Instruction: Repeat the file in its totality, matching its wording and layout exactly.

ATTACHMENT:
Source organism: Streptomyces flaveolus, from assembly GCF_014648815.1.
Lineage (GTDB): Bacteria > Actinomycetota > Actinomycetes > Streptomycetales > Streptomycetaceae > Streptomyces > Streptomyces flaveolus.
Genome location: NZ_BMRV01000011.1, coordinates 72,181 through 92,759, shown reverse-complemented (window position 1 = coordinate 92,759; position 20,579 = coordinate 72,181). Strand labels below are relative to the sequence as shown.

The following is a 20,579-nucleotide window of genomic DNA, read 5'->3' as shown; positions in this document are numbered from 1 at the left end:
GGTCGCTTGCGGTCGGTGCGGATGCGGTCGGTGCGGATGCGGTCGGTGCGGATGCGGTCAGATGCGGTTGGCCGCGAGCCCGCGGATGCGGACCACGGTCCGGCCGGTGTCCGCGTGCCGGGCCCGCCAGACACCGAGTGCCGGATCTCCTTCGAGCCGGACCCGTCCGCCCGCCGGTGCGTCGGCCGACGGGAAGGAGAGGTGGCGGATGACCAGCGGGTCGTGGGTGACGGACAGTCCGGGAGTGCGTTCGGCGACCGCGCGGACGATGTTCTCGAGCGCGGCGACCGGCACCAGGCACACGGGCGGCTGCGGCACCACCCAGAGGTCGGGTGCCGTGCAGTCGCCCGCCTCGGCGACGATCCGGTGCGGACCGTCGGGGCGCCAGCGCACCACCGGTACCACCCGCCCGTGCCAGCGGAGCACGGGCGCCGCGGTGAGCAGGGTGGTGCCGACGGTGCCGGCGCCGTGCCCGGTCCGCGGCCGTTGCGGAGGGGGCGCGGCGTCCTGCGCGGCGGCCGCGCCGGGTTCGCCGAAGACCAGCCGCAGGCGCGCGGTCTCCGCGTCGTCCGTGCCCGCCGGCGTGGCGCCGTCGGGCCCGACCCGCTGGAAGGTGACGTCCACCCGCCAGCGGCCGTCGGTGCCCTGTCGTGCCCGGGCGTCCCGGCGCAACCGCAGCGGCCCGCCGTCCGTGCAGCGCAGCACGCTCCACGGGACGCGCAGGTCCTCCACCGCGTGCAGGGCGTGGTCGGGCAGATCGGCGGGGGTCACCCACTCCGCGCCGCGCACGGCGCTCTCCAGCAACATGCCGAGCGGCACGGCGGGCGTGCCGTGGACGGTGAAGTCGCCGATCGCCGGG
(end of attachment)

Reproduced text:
Source organism: Streptomyces flaveolus, from assembly GCF_014648815.1.
Lineage (GTDB): Bacteria > Actinomycetota > Actinomycetes > Streptomycetales > Streptomycetaceae > Streptomyces > Streptomyces flaveolus.
Genome location: NZ_BMRV01000011.1, coordinates 72,181 through 92,759, shown reverse-complemented (window position 1 = coordinate 92,759; position 20,579 = coordinate 72,181). Strand labels below are relative to the sequence as shown.

The following is a 20,579-nucleotide window of genomic DNA, read 5'->3' as shown; positions in this document are numbered from 1 at the left end:
GGTCGCTTGCGGTCGGTGCGGATGCGGTCGGTGCGGATGCGGTCGGTGCGGATGCGGTCAGATGCGGTTGGCCGCGAGCCCGCGGATGCGGACCACGGTCCGGCCGGTGTCCGCGTGCCGGGCCCGCCAGACACCGAGTGCCGGATCTCCTTCGAGCCGGACCCGTCCGCCCGCCGGTGCGTCGGCCGACGGGAAGGAGAGGTGGCGGATGACCAGCGGGTCGTGGGTGACGGACAGTCCGGGAGTGCGTTCGGCGACCGCGCGGACGATGTTCTCGAGCGCGGCGACCGGCACCAGGCACACGGGCGGCTGCGGCACCACCCAGAGGTCGGGTGCCGTGCAGTCGCCCGCCTCGGCGACGATCCGGTGCGGACCGTCGGGGCGCCAGCGCACCACCGGTACCACCCGCCCGTGCCAGCGGAGCACGGGCGCCGCGGTGAGCAGGGTGGTGCCGACGGTGCCGGCGCCGTGCCCGGTCCGCGGCCGTTGCGGAGGGGGCGCGGCGTCCTGCGCGGCGGCCGCGCCGGGTTCGCCGAAGACCAGCCGCAGGCGCGCGGTCTCCGCGTCGTCCGTGCCCGCCGGCGTGGCGCCGTCGGGCCCGACCCGCTGGAAGGTGACGTCCACCCGCCAGCGGCCGTCGGTGCCCTGTCGTGCCCGGGCGTCCCGGCGCAACCGCAGCGGCCCGCCGTCCGTGCAGCGCAGCACGCTCCACGGGACGCGCAGGTCCTCCACCGCGTGCAGGGCGTGGTCGGGCAGATCGGCGGGGGTCACCCACTCCGCGCCGCGCACGGCGCTCTCCAGCAACATGCCGAGCGGCACGGCGGGCGTGCCGTGGACGGTGAAGTCGCCGATCGCCGGG